Politics of Thursday, 21 June 2012
Mrs May Obiri-Yeboah, Director, Planning and Programme, National Road Safety Commission (NRSC), has said it is important for politicians to recognise that road crashes and injuries were major health problems for the society.
She said the leadership of political parties must assume the role of front line enforcers of road traffic regulations and serve as role models for their supporters to emulate.
Addressing a meeting between the NRSC and representatives of political parties in Accra, Mrs Obiri-Yeboah said politicians must make pronouncement on road safety on campaign platforms, manifestos, policies and follow it up with good examples to raise awareness enormously.
She said the NRSC had developed a code for political parties to follow during Election 2012 and that vehicles, drivers, transportation of party supporters, are issues to be issues to be considered during the campaign.
Mrs Obiri-Yeboah said leadership of political parties must ensure that vehicles to be used for campaign were inspected prior to every journey, insurance and road worthy certificates and driving license must be valid and both inward and outward journey must be planned with respect of time to set off and rest stops.
In addition, she said they must ensure avoiding driving at night, and if any journey should be embarked at night, drivers must be prevailed upon to reduce speed, be alert, observant and must be fit for the journey.
She said political parties must appoint responsible persons as champions to drive and implement the code, saying they must ensure that issues relating to the vehicle, transportation of supporters to rallies and campaign sites, and monitoring of drivers were complied with.
Mr. David Osafo-Adonteng, Director of Research Monitoring and Evaluation- NRSC, said the meeting was to interact with political parties to find how best road crashes could be reduced in the electioneering process before, during and after Election 2012.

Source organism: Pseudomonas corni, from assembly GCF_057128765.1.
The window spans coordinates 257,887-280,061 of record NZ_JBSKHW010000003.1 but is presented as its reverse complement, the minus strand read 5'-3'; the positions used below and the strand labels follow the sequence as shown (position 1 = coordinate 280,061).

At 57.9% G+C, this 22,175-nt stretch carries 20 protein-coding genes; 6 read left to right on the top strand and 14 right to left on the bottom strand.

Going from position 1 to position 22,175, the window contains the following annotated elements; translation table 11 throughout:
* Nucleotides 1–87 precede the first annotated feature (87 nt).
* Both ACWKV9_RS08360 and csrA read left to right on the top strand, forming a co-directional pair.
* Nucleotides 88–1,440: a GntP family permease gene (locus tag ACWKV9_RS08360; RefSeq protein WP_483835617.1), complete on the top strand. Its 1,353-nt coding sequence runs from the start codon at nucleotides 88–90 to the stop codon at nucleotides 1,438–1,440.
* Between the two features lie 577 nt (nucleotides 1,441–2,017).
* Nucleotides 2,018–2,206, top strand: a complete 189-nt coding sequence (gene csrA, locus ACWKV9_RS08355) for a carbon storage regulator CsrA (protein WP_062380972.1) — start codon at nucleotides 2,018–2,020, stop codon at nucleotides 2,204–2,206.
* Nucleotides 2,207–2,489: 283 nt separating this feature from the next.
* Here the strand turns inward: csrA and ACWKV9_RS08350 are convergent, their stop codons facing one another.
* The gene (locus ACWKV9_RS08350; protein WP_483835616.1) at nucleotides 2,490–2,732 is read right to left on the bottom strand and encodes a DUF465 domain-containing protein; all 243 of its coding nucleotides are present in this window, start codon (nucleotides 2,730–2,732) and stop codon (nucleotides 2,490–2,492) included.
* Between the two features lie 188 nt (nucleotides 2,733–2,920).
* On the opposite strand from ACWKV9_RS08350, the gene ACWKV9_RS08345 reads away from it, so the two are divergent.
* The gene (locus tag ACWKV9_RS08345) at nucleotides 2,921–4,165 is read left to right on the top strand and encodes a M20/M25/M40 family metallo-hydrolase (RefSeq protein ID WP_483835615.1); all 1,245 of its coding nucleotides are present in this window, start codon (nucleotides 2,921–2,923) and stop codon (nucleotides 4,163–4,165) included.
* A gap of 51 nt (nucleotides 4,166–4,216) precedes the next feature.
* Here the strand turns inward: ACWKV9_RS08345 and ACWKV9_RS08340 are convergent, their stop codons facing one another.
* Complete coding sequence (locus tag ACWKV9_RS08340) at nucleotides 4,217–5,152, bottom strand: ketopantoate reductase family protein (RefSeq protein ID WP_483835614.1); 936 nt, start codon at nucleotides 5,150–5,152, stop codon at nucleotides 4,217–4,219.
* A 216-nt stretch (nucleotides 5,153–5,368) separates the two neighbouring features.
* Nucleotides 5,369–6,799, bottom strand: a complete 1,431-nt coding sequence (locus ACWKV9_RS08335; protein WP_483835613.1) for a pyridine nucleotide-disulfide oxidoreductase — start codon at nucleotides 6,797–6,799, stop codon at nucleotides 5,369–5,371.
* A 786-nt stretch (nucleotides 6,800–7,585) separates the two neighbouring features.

He said in 2004 and 2008 which were all election years, the level of road crashes increased massively, and it was important to start a dialogue with political parties to have a reduction in road crashes come December.
Mr. Osafo-Adonteng said lack of structures for proper training and development, poor working conditions, limited technical capacity to enforce standards and regulations, limited road engineers, planners and contractors were the major factors affecting road safety in the country.
He said political parties could play a major role in ensuring that road crashes reduced drastically and stressed the need to endeavor to reduce road crashes to 1,500 by 2015 and less than 1,000 by 2020.
Mr. Osafo-Adonteng said the NRSC had developed its third National Road Safety Strategy 2011-2020, to help revise road safety regulations, develop operational standards for commercial transport users and regulate speed.
He said as a country, it was important to re-strategise and move on to reduce road crashes; within the next two months the NRSC would install the first vehicle speed cameras to monitor and check road offences across the country.
Mr. Osafo-Adonteng urged politicians to come together and ensure that Election 2012 would be devoid of road crashes.**